Contributing to ZeroVM

We love contributors! We want to make ZeroVM a successful platform with a great community. For this to happen, we want to hear how you use ZeroVM and work with you to make it better for your use cases!

To make contributing easy, we’ve documented the process we follow below. Please read through it so you know how we like to work.


We work like most other open source projects on GitHub. Make your changes as small commits and submit them as a pull request. We’ll be in touch and work with you to get the changes into the main tree as fast as possible!

Pull Requests

Please use GitHub pull requests when contributing code. We will try to quickly review and merge your code.

When you submit a pull request, a review cycle is started. The typical process looks like this:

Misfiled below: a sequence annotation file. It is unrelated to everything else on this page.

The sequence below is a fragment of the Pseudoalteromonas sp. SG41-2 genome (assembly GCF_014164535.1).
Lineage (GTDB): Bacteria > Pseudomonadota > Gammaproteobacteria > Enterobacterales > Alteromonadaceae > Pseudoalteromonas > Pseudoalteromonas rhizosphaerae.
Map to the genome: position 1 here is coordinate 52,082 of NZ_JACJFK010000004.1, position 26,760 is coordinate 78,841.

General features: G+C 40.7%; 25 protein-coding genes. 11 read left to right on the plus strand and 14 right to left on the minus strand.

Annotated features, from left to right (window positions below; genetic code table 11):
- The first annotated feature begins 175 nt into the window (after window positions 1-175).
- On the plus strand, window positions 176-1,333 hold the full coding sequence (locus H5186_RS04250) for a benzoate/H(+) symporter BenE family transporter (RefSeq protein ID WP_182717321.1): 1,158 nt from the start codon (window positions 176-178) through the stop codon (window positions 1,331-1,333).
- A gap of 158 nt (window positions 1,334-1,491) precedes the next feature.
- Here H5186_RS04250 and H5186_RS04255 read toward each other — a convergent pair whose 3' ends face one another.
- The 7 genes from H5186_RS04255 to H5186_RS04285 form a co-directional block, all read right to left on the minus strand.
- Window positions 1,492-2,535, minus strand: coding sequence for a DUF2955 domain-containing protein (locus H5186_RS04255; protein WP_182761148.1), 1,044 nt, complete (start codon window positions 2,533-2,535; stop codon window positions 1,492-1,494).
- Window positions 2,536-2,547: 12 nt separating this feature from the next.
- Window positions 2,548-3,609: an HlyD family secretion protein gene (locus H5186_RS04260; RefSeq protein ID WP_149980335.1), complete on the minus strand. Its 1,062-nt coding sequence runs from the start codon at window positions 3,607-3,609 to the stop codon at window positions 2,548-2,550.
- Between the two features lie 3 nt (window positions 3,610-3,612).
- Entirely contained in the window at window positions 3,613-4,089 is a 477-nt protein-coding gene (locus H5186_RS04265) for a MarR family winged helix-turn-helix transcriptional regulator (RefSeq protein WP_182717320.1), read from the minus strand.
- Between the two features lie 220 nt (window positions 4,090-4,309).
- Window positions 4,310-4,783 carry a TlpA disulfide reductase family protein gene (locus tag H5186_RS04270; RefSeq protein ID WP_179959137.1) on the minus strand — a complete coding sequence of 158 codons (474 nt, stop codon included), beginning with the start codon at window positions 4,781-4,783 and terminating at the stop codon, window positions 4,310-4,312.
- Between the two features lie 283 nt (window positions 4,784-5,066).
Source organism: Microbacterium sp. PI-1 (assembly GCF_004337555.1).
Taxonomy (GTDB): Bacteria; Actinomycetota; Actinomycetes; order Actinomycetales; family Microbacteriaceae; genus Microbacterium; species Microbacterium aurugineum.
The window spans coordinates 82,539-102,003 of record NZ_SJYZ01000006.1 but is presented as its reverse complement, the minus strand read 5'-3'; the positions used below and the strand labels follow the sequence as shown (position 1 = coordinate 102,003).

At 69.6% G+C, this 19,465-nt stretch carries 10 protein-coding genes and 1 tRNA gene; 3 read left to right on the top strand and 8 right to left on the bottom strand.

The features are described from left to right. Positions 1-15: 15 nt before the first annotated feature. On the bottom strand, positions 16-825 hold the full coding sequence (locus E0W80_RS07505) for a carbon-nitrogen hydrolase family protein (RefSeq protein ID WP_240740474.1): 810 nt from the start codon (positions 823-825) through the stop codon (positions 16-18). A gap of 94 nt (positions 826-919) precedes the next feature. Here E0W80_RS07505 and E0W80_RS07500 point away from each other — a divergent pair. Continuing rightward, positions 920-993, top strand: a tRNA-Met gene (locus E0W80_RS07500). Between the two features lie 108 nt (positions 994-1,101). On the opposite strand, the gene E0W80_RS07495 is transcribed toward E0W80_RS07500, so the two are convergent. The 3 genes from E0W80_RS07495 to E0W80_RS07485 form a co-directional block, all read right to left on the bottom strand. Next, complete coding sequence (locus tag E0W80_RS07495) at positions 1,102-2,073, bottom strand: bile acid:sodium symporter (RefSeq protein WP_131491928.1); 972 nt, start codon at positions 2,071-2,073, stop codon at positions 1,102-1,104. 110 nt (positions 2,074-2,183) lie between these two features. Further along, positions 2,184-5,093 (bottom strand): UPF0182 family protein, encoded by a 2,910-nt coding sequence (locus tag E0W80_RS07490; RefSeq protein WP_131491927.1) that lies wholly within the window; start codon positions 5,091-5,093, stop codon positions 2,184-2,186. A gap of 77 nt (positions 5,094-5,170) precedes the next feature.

• Jenkins makes a checkout of your branch and runs tests. This will tell you if something simple broke (so you avoid breaking the build).
  • Someone will take a look at the code and give you feedback. The feedback can be about the code or the design.
  • Based on the feedback the pull request is either merged directly or some changes may be needed.
  • If changes are needed, you should update the commits and push again. You will need to use git push -f this time. The pull request will automatically update and this starts a new review cycle.

Feel free to remind us on IRC or the mailinglist if it takes more than a couple of days for us to respond to a pull request. The IRC channel is also a great place to get some real-time feedback on a pull request.


You should make sure to rebase your code to the head of master before submitting the pull request. That ensures that there will be no merge conflicts initially.